As a little girl, I went to Sunday School and/or church with different friends in the neighborhood sometimes, and a few times with my Grandma.  With Kathy, we sat near the front of the church and I was fascinated by the organ and watching her feet when she played.  I was part of the Christmas pageant that year and we learned to sing the alphabet backwards.  I still can!  With Tina and Lori, we went to Sunday School and Vacation Bible School in the summer.  One year we got invited to participate in AWANA.  It was a group meeting in the evenings, and we played games and learned bible stories and we learned to pray and ask Jesus to forgive our sins.  It was at an AWANA meeting that I asked Jesus to be my savior and accepted him into my heart.  I asked my parents for a bible, and they bought me one.  When I asked them why we didn’t go to church, my mom told me that she believed that you don’t have to go to church to believe and to pray and ask God for forgiveness and help when you need it.  She said you just have to close your eyes and believe.  I took it at face value, and used it as my model to follow as I grew up.  I went to church with my friends when I could, but I mostly just believed that God was there if I needed him.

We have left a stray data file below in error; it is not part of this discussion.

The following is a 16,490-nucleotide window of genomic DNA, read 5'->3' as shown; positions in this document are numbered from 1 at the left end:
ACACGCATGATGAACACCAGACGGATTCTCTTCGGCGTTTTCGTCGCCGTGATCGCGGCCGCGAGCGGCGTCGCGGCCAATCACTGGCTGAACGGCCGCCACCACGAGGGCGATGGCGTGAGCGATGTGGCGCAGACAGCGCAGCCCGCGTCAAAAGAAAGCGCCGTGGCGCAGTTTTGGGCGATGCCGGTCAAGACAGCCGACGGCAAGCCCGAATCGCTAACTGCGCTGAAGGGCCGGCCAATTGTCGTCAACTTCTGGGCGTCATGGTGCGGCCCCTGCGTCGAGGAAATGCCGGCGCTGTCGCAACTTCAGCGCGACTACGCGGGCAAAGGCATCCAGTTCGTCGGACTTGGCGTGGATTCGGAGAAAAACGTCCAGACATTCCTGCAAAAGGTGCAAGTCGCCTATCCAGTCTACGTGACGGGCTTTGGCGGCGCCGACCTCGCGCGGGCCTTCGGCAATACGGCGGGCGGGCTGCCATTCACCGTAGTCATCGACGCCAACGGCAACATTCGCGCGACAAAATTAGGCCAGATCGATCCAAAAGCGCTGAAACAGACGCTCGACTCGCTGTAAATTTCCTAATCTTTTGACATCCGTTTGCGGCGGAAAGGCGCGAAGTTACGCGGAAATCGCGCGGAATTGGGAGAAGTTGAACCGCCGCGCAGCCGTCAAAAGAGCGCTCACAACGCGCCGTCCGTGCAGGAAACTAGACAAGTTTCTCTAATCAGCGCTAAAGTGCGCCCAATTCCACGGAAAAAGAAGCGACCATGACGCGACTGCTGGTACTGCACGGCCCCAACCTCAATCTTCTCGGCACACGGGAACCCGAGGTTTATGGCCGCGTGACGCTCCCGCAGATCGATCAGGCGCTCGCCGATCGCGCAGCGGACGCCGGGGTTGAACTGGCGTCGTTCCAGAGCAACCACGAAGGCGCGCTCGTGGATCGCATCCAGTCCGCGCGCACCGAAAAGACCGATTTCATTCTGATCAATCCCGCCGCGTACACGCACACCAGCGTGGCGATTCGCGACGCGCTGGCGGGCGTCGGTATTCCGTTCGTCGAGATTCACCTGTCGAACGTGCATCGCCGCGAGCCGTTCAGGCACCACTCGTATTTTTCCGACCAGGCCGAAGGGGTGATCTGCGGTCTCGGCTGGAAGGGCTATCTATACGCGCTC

Fast forward to me as a late teen, getting diagnosed with MRKH, graduating high school, and planning a wedding.  My fiance was raised Catholic – I didn’t know what that meant really, just that it was one of the Christian denominations, but he wasn’t a practicing Catholic, wasn’t a member of any church or anything.  So the whole “where are we going to get married?” question came up.  My grandparents had attended a Unity church in Seattle, but now they had moved, so we looked at the Unity churches north of Seattle.  My grandma made a connection with a Unity pastor she knew and asked her if she would marry us.  We also got in touch with the Unity church in Everett.  And so that’s what happened…we had a place and a preacher…problem solved.  But I really liked that pretty little church on the corner, and so we started attending services.  I was an adult now (in my mind anyway!), and with my new found adult freedom and these really friendly people in the church office, it felt right to attend.  Unity is a Christian based non-denominational church.  We sang hymns, we read scripture, we prayed, and we drank coffee and ate cookies.  But Unity’s focus is leaning a bit on the side of metaphysical, inner peace, spirituality, connection with the world as a whole, and less on the ritualistic side of religion.  Each sermon ended with some guided meditative prayer and visualization to promote peace.  It worked well for me.  It wasn’t scripture being shoved down my throat, but it afforded me an opportunity to foster a connection with faith and like minded people.  When I joined the Army I kept in touch with my pastor for several months, and again it gave me the strength and peace I needed in a time of great stress and transition.